WW II Armor Museum Names Seaford Resident

As Its Pro Bono “Adjutant General”

The armor museum’s Eileen Daly-Sapraicone joins WWII living historians during the “field exercises” at Old Bethpage Village Restoration.

The armor museum’s Eileen Daly-Sapraicone joins WWII living historians during the “field exercises” at Old Bethpage Village Restoration.

The Museum of American Armor has named Eileen Daly-Sapraicone, Esq. of Seaford, as
pro bono “adjutant general” to the not-for-profit museum that will house a collection of thirty operational World War II tanks and vehicles when construction of its 25,000 square foot facility is completed at Old Bethpage Village Restoration, 1303 Round Swamp Road, Old Bethpage.

When the museum’s plans were announced last month Nassau County Executive Ed Mangano stated, “The ability to create an armored column that replicates the sights and sounds of American forces during World War II is one of the most compelling educational tools we have to recount the story of our GIs’ courage, valor and sacrifice. Place it in this setting of vintage farmhouses and country roads so reminiscent of the WWII era Normandy countryside, and you have created a virtual time machine that ensures indelible memories for families.”

Ms. Daly-Sapraicone stated, “I am honored to be associated with this museum as its mission is meant to honor our veterans while serving as a powerful educational resource for a new generation of Americans. We have an obligation to ensure that the stories from this period are never allowed to fade and my volunteer efforts will be driven by that commitment.”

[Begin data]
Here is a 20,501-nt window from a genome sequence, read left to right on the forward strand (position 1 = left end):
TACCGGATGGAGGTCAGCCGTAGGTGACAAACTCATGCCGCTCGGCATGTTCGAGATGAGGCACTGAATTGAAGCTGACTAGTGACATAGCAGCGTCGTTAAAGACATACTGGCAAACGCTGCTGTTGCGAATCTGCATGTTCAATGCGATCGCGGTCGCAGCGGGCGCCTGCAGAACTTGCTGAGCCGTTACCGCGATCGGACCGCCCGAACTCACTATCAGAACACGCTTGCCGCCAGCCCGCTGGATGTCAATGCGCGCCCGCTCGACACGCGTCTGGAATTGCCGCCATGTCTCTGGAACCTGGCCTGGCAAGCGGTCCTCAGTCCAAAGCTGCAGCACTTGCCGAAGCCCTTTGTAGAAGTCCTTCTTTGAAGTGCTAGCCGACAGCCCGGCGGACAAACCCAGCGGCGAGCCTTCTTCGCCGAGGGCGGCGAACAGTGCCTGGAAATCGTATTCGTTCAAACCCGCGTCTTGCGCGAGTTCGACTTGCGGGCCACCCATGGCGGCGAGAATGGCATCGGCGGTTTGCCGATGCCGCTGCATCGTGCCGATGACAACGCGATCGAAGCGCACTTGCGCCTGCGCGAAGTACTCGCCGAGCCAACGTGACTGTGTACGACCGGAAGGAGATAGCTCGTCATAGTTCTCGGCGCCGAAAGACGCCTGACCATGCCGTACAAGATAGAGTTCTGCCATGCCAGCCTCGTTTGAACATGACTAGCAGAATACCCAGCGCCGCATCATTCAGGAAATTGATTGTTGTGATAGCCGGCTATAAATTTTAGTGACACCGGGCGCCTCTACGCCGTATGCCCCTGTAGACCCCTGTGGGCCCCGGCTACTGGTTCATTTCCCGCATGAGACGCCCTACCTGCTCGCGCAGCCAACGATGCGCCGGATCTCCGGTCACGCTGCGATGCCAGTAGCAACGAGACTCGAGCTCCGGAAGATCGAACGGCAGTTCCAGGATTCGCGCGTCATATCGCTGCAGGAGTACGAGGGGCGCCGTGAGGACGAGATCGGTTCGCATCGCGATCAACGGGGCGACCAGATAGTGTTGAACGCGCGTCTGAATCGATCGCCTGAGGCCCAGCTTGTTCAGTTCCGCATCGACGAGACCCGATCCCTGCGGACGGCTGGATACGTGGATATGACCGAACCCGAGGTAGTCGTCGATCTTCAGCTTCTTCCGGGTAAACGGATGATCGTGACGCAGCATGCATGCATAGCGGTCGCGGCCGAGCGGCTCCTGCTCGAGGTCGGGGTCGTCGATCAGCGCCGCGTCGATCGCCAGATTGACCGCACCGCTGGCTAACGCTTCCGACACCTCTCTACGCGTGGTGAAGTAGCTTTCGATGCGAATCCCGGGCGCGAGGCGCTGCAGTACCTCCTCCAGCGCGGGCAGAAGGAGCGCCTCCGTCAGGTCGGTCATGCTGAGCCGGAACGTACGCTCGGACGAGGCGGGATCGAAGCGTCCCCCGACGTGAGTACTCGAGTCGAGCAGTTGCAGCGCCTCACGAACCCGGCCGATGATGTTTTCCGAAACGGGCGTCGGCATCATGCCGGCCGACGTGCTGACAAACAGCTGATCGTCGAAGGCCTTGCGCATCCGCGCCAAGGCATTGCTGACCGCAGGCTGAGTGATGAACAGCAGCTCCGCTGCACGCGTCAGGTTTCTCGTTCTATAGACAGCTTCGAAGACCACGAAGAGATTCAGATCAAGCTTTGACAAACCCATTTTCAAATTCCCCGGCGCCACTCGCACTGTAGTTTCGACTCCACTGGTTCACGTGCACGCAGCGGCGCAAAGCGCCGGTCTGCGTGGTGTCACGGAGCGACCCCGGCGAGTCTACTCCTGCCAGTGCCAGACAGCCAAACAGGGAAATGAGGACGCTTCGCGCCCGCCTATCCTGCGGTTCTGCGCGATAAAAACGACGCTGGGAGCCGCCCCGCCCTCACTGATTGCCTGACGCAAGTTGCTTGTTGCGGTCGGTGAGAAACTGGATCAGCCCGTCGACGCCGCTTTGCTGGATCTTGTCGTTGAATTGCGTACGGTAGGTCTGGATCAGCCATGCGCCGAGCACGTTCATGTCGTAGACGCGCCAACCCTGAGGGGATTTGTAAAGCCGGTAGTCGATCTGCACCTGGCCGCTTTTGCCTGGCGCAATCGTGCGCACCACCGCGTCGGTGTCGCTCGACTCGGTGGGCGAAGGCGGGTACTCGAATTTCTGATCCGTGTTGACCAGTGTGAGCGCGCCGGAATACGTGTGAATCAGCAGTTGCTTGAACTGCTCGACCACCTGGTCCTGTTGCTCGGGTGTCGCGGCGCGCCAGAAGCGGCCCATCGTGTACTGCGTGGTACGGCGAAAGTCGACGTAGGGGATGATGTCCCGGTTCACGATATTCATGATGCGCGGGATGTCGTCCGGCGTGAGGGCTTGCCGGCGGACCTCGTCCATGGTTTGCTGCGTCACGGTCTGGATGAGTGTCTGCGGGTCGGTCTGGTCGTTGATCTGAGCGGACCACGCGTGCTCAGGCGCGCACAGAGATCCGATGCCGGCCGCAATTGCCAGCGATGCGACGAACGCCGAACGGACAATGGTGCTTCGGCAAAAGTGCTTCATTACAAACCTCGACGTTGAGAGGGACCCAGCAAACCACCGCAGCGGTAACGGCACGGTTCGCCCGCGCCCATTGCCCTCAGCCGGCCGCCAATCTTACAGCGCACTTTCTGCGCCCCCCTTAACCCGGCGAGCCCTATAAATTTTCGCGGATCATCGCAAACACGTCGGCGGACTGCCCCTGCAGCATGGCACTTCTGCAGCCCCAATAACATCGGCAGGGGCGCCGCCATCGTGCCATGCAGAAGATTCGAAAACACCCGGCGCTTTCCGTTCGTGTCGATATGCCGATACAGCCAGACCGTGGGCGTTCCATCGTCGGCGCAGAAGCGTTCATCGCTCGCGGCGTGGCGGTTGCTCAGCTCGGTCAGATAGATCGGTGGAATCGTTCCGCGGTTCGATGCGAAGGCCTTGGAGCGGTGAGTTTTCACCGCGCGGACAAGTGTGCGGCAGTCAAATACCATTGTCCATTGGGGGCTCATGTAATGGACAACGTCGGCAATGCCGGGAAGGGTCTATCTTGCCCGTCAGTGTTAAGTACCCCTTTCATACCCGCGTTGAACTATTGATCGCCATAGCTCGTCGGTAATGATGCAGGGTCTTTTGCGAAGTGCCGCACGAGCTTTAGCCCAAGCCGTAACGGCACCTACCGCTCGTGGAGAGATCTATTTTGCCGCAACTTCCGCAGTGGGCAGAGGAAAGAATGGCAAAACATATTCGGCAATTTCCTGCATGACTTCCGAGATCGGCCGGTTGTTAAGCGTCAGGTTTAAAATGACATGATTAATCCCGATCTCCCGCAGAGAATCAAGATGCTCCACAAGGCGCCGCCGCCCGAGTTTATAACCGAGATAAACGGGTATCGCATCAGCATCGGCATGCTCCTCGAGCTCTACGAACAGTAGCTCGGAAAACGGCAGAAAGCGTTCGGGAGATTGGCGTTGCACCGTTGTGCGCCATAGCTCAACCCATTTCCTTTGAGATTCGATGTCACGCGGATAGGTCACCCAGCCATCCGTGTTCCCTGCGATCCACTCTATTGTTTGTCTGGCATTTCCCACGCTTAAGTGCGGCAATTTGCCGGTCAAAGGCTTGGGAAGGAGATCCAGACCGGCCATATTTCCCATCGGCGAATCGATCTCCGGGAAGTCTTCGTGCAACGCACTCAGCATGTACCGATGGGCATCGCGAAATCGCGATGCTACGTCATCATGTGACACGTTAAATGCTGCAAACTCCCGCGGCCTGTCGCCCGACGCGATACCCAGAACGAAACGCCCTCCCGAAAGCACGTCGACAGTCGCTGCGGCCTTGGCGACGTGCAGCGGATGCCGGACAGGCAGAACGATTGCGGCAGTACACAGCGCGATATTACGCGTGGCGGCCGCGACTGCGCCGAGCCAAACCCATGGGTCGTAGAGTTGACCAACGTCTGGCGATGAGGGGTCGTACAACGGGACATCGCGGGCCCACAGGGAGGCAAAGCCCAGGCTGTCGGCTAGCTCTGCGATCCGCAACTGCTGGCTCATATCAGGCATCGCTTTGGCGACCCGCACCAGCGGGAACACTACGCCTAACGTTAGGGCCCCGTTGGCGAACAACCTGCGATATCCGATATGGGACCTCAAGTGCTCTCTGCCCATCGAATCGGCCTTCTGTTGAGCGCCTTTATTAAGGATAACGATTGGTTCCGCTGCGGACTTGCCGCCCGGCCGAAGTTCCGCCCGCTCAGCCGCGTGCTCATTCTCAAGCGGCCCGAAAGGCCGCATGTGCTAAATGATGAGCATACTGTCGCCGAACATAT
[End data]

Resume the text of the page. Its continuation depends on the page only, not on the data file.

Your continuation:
Eileen is a law secretary in Nassau County District Court, previously served in the City of New York Department of Investigation and has worked as a Queens Assistant District Attorney. In her pro bono capacity she will not only assist in the governance of the 501 C 3 not-for-profit museum but will seek to reach out to Nassau County veterans as part of a larger effort by the museum to act as a venue for veterans outreach organizations and relevant government agencies.

“The War on Terror has required the mobilization of thousands of Long Islanders who put on the uniform to defend our nation. The Museum of American Armor can act as a liaison to connect those veterans with service providers here to assist military families,” continued Ms. Daly-Sapraicone.

The Museum of American Armor began with a modest display of military vehicles at the American Airpower Museum at Republic Airport in 2009 and quickly grew to become one of the most important armor collections on public display in the Northeast. It will continue to play an integral role at the American Airpower Museum, but will now have a dedicated location in which to display and operate all of its tanks, armored cars, jeeps and support equipment.

Lawrence Kadish, founding Chairman of the Museum of American Armor, is providing a gift of $1,000,000 towards the creation of the museum. Plans call for the construction this summer of a 25,000 square foot facility on the grounds of Old Bethpage Village Restoration. Operational vehicles that will be on public display include the iconic Sherman tank, a Stuart light tank used extensively by the Marines during their Pacific campaigns,  a potent 155 mm howitzer, reconnaissance vehicles that acted as armored scouts for American forces, anti-aircraft guns and similar weapons that broke the back of the Axis powers during World War II. Plans are also underway to honor veterans of the Korean, Vietnam and Cold War conflicts as well as the War on Terror.